Panoramic view of "Jal Mahal in Jaipur"

In recent years, with the urbanisation of Jaipur city and areas surrounding the lake, the ecological system of the lake and its vicinity deteriorated drastically. It became heavily silted thereby reducing the surface area of the lake. The silt deposited (estimated to be about 2,500,000 cubic metres) was contaminated with effluents (untreated sewage) from the city's drainage system causing intense eutrophication. The ground water surrounding the lake was also found to be highly contaminated and created serious health hazards. The rainwater combined with sewage water flow from the city resulted in the lake water giving off a foul smell. Water samples collected from the lake were tested and found to clearly show that the water quality was not uniform. It was extremely poor in southeast, south and southwest due to the influent nalas. The water quality parameters of BOD and total nitrogen recorded were 20 mg/L each. BOD values indicated high levels of organic matter. COD showed a very high level of oxidisable chemicals. Nitrate and phosphate content were excessive. Coliform counts was more than 500 times the norm. The Chloride content was found to be fatal to plants and fish.[3][4]

A view of the Nesting Islands along the banks of Mansagar Lake, Jaipur

Hydrology[edit]

The fresh water draining into the lake is seasonal during the rainy months of July to September. This flow originates from 325 small and large streams that drain from the hilly catchment of the lake. The two municipal nalas from Jaipur city contribute a perennial flow to the lake. The volume of water in the lake has been assessed as 3,130,000 cubic metres at the maximum water level. During the dry season, from October to June, it is said to be about 360,000 cubic metres. The depth of water at the deepest location in the lake is recorded at a maximum of 4.5 metres (15 ft) and a minimum of 1.5 metres (4.9 ft). In addition, the stored water is also used for irrigation at the downstream end of the lake during the summer months resulting in a drying up of the lake during these months.[4][5]

Flora and fauna[edit]

The hills surrounding the lake area, towards the north east of Jaipur, have quartzite rock formations (with a thin layer of soil cover), which is part of Aravalli hills range. Rock exposures on the surface in some parts of the project area have also been utilised for constructing buildings. From the north east, the Kanak Vrindavan valley, where a temple complex is situated, the hills slope gently towards the lake edge. Within the lake area, the ground area is made up of a thick mantle of soil, blown sand and alluvium. Forest denudation, particularly in the hilly areas, has caused soil erosion, compounded by wind and water action. Due to this, silt built up in the lake resulting in a raising of the bed level of the lake.[5] The flora is dictated by the subsidiary Edaphic type of dry tropical forests in the catchment; the total forest area of 9.01 square kilometres (3.48 sq mi) comprises dense forest cover of 6.45 square kilometres (2.49 sq mi) area, degraded forest of 0.95 square kilometres (0.37 sq mi) and encroachment of 1.61 square kilometres (0.62 sq mi). The dominant floral species found in the area is Dhauk (Anogeissus pendula), which has lean foliage. The low vegetation cover and steep gradient of the hills causes substantial erosion and the eroded material flows into the lake. On the western side, beyond the urbanised area, the Nahargarh hills on the western side are also denuded, which has reduced its moisture retaining capacity.[5]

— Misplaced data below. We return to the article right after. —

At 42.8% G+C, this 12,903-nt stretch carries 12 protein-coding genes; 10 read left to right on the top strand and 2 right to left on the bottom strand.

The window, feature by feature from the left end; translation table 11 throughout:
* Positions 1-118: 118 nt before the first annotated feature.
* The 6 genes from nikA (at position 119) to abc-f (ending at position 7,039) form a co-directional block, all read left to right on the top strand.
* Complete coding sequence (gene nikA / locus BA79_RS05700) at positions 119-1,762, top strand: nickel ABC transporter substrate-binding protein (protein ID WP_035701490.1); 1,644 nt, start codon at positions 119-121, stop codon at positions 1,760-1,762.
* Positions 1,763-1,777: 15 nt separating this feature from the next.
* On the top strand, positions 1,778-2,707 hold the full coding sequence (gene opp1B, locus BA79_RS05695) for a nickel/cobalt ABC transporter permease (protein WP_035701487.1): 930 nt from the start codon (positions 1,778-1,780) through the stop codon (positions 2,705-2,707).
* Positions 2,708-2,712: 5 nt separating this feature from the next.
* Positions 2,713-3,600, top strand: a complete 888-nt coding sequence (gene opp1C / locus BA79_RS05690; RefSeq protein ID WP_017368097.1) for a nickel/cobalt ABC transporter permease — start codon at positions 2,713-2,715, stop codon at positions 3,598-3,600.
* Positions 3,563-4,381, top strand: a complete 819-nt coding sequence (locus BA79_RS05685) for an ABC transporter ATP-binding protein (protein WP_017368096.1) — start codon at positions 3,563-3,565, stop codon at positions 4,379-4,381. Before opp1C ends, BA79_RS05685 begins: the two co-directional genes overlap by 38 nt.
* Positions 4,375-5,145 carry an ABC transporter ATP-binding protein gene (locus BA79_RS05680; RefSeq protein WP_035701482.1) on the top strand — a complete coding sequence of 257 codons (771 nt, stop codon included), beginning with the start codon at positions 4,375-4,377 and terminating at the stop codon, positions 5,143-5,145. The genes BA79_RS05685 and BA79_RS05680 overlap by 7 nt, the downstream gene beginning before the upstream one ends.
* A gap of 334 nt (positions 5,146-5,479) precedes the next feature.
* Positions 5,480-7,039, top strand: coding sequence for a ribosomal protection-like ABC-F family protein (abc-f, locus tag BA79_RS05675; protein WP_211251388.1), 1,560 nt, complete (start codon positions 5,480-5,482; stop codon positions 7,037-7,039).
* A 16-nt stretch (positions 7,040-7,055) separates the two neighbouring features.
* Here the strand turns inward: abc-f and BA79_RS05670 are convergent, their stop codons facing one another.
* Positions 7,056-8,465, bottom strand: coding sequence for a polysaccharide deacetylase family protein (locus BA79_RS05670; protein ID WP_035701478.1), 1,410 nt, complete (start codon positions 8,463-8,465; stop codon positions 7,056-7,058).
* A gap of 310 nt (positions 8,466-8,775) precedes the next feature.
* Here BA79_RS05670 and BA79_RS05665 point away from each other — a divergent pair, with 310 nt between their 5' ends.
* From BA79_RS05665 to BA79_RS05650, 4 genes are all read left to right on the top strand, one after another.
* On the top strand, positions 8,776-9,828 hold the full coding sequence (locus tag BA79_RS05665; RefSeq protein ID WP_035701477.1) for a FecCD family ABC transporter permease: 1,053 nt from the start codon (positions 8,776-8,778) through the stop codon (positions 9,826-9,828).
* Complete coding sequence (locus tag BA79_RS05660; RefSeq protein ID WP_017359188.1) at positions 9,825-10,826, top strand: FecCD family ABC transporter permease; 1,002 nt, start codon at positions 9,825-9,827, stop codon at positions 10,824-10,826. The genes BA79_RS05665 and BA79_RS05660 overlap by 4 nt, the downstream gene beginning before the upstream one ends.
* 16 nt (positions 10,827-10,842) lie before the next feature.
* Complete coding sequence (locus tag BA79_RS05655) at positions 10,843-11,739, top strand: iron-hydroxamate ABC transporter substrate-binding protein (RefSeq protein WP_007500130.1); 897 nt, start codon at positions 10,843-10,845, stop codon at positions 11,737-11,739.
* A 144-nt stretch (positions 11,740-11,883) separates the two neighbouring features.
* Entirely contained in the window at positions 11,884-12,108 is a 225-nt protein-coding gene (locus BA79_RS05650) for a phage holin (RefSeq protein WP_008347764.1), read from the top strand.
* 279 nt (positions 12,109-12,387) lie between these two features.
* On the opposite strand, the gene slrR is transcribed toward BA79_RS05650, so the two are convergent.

The reserve forest area of the lake catchment has several wild life species such as deer, jungle cat, striped hyena, Indian fox, Indian wild boar and leopards.[5]

The lake used to be a bird watcher's paradise in the past and was a favourite ground for the Rajput kings of Jaipur for royal duck shooting parties during picnics. The lake was natural habitat for more than 150 species of local and migratory birds that included large flamingo, great crested grebe, pintail, pochards, kestrel, coot, redshank, marsh sandpiper, ruff, herring gull, red-breasted flycatcher, grey wagtail, but their numbers declined with the deterioration of the lake. Now, with restoration works undertaken, the birds have started visiting the lake again, though not to the same degree as in the past.[3][8] In order to attract attention to the lake's condition, a private initiative of holding an annual birding fair was started in 1997. It is reported that the common moorhen, a resident species has started breeding in large numbers at the lake.[6] The other birds seen now are the grey heron, white-browed wagtail and blue-tailed bee-eaters.[4][7] The lake was also home for a large species of the aquatic ecosystem such as fish, insects, microorganisms and aquatic vegetation.[3]

Birds of Man Sagar Lake[edit]